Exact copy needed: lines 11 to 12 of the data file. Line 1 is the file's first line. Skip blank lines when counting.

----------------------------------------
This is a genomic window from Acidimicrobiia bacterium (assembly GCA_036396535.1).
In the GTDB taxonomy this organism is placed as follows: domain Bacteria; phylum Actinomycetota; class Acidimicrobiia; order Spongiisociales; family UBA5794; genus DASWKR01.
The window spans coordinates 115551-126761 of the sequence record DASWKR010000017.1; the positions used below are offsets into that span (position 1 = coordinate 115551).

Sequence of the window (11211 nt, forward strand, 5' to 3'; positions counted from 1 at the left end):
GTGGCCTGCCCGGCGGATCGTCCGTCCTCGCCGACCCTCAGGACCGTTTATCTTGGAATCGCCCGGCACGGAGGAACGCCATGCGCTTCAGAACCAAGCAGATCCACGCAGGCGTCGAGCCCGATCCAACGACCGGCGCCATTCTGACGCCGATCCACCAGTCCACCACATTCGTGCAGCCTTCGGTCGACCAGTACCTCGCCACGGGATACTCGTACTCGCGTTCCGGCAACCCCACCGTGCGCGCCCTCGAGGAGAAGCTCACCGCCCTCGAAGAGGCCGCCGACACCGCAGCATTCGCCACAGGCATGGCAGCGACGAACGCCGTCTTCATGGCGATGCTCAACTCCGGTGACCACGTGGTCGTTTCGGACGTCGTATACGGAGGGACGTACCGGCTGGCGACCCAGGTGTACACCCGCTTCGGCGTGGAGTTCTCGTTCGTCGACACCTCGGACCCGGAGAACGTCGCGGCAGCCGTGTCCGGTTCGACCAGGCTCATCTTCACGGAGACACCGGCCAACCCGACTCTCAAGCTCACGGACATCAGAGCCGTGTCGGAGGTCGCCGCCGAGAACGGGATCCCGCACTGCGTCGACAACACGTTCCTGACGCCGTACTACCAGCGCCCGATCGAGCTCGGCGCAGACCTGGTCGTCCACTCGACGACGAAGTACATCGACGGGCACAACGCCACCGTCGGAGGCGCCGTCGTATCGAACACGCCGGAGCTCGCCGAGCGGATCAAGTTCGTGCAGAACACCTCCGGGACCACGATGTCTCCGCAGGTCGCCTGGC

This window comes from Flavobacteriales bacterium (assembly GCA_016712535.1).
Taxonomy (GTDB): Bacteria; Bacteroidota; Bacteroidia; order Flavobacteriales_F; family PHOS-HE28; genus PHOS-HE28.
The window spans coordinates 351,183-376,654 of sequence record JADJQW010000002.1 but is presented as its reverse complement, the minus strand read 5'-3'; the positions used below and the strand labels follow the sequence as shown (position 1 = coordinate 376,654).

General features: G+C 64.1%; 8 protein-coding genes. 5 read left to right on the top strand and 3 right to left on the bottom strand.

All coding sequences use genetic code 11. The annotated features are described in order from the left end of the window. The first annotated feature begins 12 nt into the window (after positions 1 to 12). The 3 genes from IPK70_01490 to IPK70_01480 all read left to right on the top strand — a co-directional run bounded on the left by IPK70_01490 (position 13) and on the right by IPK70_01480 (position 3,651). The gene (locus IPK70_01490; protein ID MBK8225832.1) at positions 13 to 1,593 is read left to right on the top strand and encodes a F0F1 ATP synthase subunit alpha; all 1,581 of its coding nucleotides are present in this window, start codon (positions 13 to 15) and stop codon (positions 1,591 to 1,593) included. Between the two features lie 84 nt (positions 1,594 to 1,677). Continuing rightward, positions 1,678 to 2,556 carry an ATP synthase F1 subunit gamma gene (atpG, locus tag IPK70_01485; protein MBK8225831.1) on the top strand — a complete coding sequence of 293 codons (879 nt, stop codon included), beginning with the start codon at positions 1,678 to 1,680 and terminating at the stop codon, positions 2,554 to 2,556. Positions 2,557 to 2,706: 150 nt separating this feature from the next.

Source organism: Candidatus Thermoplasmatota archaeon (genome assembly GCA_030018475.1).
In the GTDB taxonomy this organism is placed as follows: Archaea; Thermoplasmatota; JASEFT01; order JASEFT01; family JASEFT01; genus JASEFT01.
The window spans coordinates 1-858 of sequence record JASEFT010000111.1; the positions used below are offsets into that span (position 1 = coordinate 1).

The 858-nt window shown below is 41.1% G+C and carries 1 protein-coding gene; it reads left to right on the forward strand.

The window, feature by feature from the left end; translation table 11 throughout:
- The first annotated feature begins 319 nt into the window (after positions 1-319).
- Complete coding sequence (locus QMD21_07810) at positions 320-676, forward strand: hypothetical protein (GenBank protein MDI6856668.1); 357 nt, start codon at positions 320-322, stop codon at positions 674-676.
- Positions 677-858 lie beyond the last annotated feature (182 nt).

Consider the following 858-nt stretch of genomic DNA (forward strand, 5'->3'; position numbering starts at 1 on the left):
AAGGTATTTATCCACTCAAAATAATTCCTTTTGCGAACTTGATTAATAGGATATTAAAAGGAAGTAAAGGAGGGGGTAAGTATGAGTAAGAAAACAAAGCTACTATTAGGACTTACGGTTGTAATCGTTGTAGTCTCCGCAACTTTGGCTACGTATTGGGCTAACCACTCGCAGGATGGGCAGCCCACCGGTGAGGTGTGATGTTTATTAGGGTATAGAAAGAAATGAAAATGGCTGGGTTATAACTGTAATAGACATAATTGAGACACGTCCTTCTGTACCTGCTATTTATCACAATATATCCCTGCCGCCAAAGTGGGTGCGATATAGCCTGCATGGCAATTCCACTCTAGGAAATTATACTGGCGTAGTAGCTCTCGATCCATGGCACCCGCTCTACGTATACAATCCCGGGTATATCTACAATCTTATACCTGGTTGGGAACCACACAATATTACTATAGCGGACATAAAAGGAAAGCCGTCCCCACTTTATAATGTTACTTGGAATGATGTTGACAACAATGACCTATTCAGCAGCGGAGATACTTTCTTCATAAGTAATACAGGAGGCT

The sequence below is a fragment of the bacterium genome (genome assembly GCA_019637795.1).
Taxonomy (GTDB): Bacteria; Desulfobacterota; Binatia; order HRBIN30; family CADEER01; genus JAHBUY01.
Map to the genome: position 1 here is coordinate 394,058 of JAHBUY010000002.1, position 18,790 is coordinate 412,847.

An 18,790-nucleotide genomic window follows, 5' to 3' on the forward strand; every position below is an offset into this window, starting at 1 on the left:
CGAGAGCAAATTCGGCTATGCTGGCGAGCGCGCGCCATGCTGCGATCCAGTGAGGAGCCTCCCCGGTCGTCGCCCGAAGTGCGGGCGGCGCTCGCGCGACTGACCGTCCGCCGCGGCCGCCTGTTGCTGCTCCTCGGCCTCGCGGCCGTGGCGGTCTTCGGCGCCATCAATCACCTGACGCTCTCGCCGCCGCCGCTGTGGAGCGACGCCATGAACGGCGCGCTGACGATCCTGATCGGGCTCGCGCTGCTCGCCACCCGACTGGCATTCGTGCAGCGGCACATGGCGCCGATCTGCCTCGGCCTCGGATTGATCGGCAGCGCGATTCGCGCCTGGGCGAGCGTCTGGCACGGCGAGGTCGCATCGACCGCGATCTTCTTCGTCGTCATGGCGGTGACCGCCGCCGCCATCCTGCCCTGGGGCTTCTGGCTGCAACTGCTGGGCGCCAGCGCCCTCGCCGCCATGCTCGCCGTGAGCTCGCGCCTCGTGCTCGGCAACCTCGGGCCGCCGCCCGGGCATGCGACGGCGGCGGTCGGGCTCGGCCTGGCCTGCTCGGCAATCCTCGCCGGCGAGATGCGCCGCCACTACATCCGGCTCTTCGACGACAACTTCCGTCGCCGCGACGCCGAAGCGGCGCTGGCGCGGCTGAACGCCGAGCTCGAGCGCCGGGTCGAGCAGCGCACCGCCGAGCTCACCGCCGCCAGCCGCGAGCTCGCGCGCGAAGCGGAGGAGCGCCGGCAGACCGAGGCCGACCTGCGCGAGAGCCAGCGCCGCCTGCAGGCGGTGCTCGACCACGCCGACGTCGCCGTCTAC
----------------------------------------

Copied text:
Source organism: Candidatus Thermoplasmatota archaeon (genome assembly GCA_030018475.1).
In the GTDB taxonomy this organism is placed as follows: Archaea; Thermoplasmatota; JASEFT01; order JASEFT01; family JASEFT01; genus JASEFT01.